future of global trade in jeopardy:
Can the Panama Canal Expansion Project Survive Global Warming?
The Panama Canal Authority (ACP) accounted for the political, economic, and social impacts of expansion; they didn't consider a warming planet.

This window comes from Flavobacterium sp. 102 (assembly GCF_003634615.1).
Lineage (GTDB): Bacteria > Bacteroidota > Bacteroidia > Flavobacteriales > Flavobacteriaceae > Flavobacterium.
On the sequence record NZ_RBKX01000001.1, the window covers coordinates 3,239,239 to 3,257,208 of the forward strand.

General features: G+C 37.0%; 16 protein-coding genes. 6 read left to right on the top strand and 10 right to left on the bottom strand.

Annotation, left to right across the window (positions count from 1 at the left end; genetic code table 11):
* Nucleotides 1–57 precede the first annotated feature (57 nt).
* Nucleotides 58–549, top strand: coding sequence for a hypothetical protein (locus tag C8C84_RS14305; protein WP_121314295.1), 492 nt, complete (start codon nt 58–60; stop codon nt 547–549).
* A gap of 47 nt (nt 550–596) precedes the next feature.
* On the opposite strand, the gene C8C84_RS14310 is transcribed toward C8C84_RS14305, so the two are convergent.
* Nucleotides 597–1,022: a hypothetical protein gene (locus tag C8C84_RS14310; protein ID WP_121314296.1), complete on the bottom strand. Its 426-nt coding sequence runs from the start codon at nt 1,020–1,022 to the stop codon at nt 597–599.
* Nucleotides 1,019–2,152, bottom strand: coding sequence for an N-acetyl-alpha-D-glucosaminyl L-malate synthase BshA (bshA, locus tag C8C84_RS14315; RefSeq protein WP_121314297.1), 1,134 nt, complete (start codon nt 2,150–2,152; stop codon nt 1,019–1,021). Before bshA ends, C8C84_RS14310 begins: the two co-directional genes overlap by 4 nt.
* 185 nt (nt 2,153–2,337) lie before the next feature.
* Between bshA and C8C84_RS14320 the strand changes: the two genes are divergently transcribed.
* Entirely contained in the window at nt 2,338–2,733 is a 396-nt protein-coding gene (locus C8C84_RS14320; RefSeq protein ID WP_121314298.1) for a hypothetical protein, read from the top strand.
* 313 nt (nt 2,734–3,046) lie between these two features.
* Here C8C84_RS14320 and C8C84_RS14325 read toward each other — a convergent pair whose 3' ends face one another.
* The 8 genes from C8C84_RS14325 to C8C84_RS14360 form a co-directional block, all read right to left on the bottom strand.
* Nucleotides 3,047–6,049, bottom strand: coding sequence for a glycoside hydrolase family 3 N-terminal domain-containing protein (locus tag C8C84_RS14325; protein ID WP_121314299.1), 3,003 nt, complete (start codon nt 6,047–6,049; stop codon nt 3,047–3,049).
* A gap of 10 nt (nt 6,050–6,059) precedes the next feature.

On April 24, 2006, Panamanian President Martín Torrijos proposed the Panama Canal expansion project. The project aimed to double the capacity of the Panama Canal. It added a new traffic lane, a new set of locks, and both widened and deepened the existing canal. These measures allowed larger ships to pass through, increasing the volume of traded goods and boosting Panama’s service-based economy. The promise of economic growth motivated Panamanian citizens to approve the project. 77 percent voted in favor of the expansion referendum and the project broke ground in 2007. On June 26, 2016 the expanded canal opened. The canal expansion project succeeded in allowing larger boats to pass through, but it failed to account for global climate change. Rising sea levels and extreme weather, associated with rising temperatures, pose a major problem to the future success of the Panama Canal expansion project. The canal relies on a steady water level to allow boats smooth and efficient passage. Unpredictable fluctuations in water levels can prevent vessels, in particular larger vessels, from traveling through the canal. When one vessel stagnates in the canal each vessel following it experiences delays. Delays anger companies relying on the canal for trade, who may opt to use a competing canal instead. Panama could lose it's trade gains if it does not adjust the existing infrastructure.